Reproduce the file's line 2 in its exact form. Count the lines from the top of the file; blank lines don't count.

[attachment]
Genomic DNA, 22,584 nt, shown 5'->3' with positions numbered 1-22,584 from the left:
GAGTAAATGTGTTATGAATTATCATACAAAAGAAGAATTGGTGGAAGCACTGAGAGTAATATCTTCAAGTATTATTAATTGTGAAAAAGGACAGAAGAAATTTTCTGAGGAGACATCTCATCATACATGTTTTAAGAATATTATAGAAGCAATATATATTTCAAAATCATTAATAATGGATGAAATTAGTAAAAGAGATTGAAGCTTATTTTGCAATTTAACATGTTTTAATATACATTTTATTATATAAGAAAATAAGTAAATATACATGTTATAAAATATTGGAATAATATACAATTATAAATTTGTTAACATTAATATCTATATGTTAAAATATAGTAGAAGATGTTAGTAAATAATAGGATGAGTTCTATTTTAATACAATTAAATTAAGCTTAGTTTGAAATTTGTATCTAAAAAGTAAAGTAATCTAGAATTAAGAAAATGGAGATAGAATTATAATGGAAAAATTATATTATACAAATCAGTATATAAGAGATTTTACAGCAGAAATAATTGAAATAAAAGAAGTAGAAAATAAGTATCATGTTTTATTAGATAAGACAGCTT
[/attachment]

GAGTAAATGTGTTATGAATTATCATACAAAAGAAGAATTGGTGGAAGCACTGAGAGTAATATCTTCAAGTATTATTAATTGTGAAAAAGGACAGAAGAAATTTTCTGAGGAGACATCTCATCATACATGTTTTAAGAATATTATAGAAGCAATATATATTTCAAAATCATTAATAATGGATGAAATTAGTAAAAGAGATTGAAGCTTATTTTGCAATTTAACATGTTTTAATATACATTTTATTATATAAGAAAATAAGTAAATATACATGTTATAAAATATTGGAATAATATACAATTATAAATTTGTTAACATTAATATCTATATGTTAAAATATAGTAGAAGATGTTAGTAAATAATAGGATGAGTTCTATTTTAATACAATTAAATTAAGCTTAGTTTGAAATTTGTATCTAAAAAGTAAAGTAATCTAGAATTAAGAAAATGGAGATAGAATTATAATGGAAAAATTATATTATACAAATCAGTATATAAGAGATTTTACAGCAGAAATAATTGAAATAAAAGAAGTAGAAAATAAGTATCATGTTTTATTAGATAAGACAGCTT